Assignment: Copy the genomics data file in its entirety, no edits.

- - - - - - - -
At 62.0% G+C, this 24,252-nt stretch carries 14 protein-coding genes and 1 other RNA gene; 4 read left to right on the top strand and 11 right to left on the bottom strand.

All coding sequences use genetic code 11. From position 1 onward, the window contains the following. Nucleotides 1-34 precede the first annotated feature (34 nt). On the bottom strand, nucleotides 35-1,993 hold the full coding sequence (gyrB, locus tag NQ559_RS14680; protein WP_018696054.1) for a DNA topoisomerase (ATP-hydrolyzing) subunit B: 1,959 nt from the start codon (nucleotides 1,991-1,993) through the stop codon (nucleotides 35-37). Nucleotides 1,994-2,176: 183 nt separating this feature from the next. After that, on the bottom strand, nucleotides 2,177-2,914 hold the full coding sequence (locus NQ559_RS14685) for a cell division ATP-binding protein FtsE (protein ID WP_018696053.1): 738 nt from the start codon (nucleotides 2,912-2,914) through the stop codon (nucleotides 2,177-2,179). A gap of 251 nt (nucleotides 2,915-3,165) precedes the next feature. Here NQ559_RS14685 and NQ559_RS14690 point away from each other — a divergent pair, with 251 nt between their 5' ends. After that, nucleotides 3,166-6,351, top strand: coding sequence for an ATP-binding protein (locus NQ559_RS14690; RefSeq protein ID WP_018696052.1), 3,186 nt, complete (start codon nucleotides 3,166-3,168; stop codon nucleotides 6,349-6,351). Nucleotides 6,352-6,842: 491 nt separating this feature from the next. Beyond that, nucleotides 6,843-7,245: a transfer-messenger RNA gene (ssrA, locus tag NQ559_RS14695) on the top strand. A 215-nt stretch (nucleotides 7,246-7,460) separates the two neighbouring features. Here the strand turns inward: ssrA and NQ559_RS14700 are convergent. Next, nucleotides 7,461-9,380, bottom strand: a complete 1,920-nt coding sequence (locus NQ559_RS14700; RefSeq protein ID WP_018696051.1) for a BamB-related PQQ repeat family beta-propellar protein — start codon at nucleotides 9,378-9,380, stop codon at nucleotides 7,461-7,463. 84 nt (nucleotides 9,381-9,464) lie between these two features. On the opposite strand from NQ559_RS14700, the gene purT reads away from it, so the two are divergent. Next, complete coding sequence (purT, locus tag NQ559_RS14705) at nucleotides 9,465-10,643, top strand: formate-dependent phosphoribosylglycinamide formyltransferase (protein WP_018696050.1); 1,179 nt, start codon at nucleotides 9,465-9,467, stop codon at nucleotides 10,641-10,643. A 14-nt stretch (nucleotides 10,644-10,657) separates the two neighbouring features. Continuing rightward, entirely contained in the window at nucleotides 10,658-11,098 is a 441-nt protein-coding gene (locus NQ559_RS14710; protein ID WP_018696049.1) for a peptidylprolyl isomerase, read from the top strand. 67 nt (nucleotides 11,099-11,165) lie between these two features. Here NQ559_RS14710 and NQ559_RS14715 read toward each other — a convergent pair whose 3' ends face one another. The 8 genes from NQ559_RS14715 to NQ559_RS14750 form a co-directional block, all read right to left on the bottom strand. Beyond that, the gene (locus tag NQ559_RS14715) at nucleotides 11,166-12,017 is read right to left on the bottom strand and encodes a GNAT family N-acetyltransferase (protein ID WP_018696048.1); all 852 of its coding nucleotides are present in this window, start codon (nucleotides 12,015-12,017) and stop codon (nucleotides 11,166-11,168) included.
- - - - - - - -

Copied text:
At 62.0% G+C, this 24,252-nt stretch carries 14 protein-coding genes and 1 other RNA gene; 4 read left to right on the top strand and 11 right to left on the bottom strand.

All coding sequences use genetic code 11. From position 1 onward, the window contains the following. Nucleotides 1-34 precede the first annotated feature (34 nt). On the bottom strand, nucleotides 35-1,993 hold the full coding sequence (gyrB, locus tag NQ559_RS14680; protein WP_018696054.1) for a DNA topoisomerase (ATP-hydrolyzing) subunit B: 1,959 nt from the start codon (nucleotides 1,991-1,993) through the stop codon (nucleotides 35-37). Nucleotides 1,994-2,176: 183 nt separating this feature from the next. After that, on the bottom strand, nucleotides 2,177-2,914 hold the full coding sequence (locus NQ559_RS14685) for a cell division ATP-binding protein FtsE (protein ID WP_018696053.1): 738 nt from the start codon (nucleotides 2,912-2,914) through the stop codon (nucleotides 2,177-2,179). A gap of 251 nt (nucleotides 2,915-3,165) precedes the next feature. Here NQ559_RS14685 and NQ559_RS14690 point away from each other — a divergent pair, with 251 nt between their 5' ends. After that, nucleotides 3,166-6,351, top strand: coding sequence for an ATP-binding protein (locus NQ559_RS14690; RefSeq protein ID WP_018696052.1), 3,186 nt, complete (start codon nucleotides 3,166-3,168; stop codon nucleotides 6,349-6,351). Nucleotides 6,352-6,842: 491 nt separating this feature from the next. Beyond that, nucleotides 6,843-7,245: a transfer-messenger RNA gene (ssrA, locus tag NQ559_RS14695) on the top strand. A 215-nt stretch (nucleotides 7,246-7,460) separates the two neighbouring features. Here the strand turns inward: ssrA and NQ559_RS14700 are convergent. Next, nucleotides 7,461-9,380, bottom strand: a complete 1,920-nt coding sequence (locus NQ559_RS14700; RefSeq protein ID WP_018696051.1) for a BamB-related PQQ repeat family beta-propellar protein — start codon at nucleotides 9,378-9,380, stop codon at nucleotides 7,461-7,463. 84 nt (nucleotides 9,381-9,464) lie between these two features. On the opposite strand from NQ559_RS14700, the gene purT reads away from it, so the two are divergent. Next, complete coding sequence (purT, locus tag NQ559_RS14705) at nucleotides 9,465-10,643, top strand: formate-dependent phosphoribosylglycinamide formyltransferase (protein WP_018696050.1); 1,179 nt, start codon at nucleotides 9,465-9,467, stop codon at nucleotides 10,641-10,643. A 14-nt stretch (nucleotides 10,644-10,657) separates the two neighbouring features. Continuing rightward, entirely contained in the window at nucleotides 10,658-11,098 is a 441-nt protein-coding gene (locus NQ559_RS14710; protein ID WP_018696049.1) for a peptidylprolyl isomerase, read from the top strand. 67 nt (nucleotides 11,099-11,165) lie between these two features. Here NQ559_RS14710 and NQ559_RS14715 read toward each other — a convergent pair whose 3' ends face one another. The 8 genes from NQ559_RS14715 to NQ559_RS14750 form a co-directional block, all read right to left on the bottom strand. Beyond that, the gene (locus tag NQ559_RS14715) at nucleotides 11,166-12,017 is read right to left on the bottom strand and encodes a GNAT family N-acetyltransferase (protein ID WP_018696048.1); all 852 of its coding nucleotides are present in this window, start codon (nucleotides 12,015-12,017) and stop codon (nucleotides 11,166-11,168) included.